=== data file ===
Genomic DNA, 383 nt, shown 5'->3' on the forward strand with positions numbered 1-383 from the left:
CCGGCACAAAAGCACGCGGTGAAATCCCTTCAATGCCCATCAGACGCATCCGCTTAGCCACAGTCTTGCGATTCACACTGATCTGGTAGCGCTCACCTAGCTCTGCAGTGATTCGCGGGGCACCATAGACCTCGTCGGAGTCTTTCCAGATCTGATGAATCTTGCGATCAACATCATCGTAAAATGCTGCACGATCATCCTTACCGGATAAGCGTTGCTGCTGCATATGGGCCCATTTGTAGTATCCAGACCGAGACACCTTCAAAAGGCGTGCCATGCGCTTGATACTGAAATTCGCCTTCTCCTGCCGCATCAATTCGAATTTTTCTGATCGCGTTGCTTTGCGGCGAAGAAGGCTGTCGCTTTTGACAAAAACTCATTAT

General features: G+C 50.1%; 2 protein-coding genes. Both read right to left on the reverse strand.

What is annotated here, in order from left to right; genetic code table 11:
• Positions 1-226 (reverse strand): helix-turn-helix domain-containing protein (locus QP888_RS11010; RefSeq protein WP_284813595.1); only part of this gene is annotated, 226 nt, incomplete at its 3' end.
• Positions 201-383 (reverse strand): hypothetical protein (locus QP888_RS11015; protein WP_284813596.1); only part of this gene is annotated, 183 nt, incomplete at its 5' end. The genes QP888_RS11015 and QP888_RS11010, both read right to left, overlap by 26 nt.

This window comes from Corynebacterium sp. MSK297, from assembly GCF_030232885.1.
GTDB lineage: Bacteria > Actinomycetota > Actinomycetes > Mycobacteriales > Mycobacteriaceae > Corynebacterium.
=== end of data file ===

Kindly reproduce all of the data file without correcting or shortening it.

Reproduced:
Genomic DNA, 383 nt, shown 5'->3' on the forward strand with positions numbered 1-383 from the left:
CCGGCACAAAAGCACGCGGTGAAATCCCTTCAATGCCCATCAGACGCATCCGCTTAGCCACAGTCTTGCGATTCACACTGATCTGGTAGCGCTCACCTAGCTCTGCAGTGATTCGCGGGGCACCATAGACCTCGTCGGAGTCTTTCCAGATCTGATGAATCTTGCGATCAACATCATCGTAAAATGCTGCACGATCATCCTTACCGGATAAGCGTTGCTGCTGCATATGGGCCCATTTGTAGTATCCAGACCGAGACACCTTCAAAAGGCGTGCCATGCGCTTGATACTGAAATTCGCCTTCTCCTGCCGCATCAATTCGAATTTTTCTGATCGCGTTGCTTTGCGGCGAAGAAGGCTGTCGCTTTTGACAAAAACTCATTAT

General features: G+C 50.1%; 2 protein-coding genes. Both read right to left on the reverse strand.

What is annotated here, in order from left to right; genetic code table 11:
• Positions 1-226 (reverse strand): helix-turn-helix domain-containing protein (locus QP888_RS11010; RefSeq protein WP_284813595.1); only part of this gene is annotated, 226 nt, incomplete at its 3' end.
• Positions 201-383 (reverse strand): hypothetical protein (locus QP888_RS11015; protein WP_284813596.1); only part of this gene is annotated, 183 nt, incomplete at its 5' end. The genes QP888_RS11015 and QP888_RS11010, both read right to left, overlap by 26 nt.

This window comes from Corynebacterium sp. MSK297, from assembly GCF_030232885.1.
GTDB lineage: Bacteria > Actinomycetota > Actinomycetes > Mycobacteriales > Mycobacteriaceae > Corynebacterium.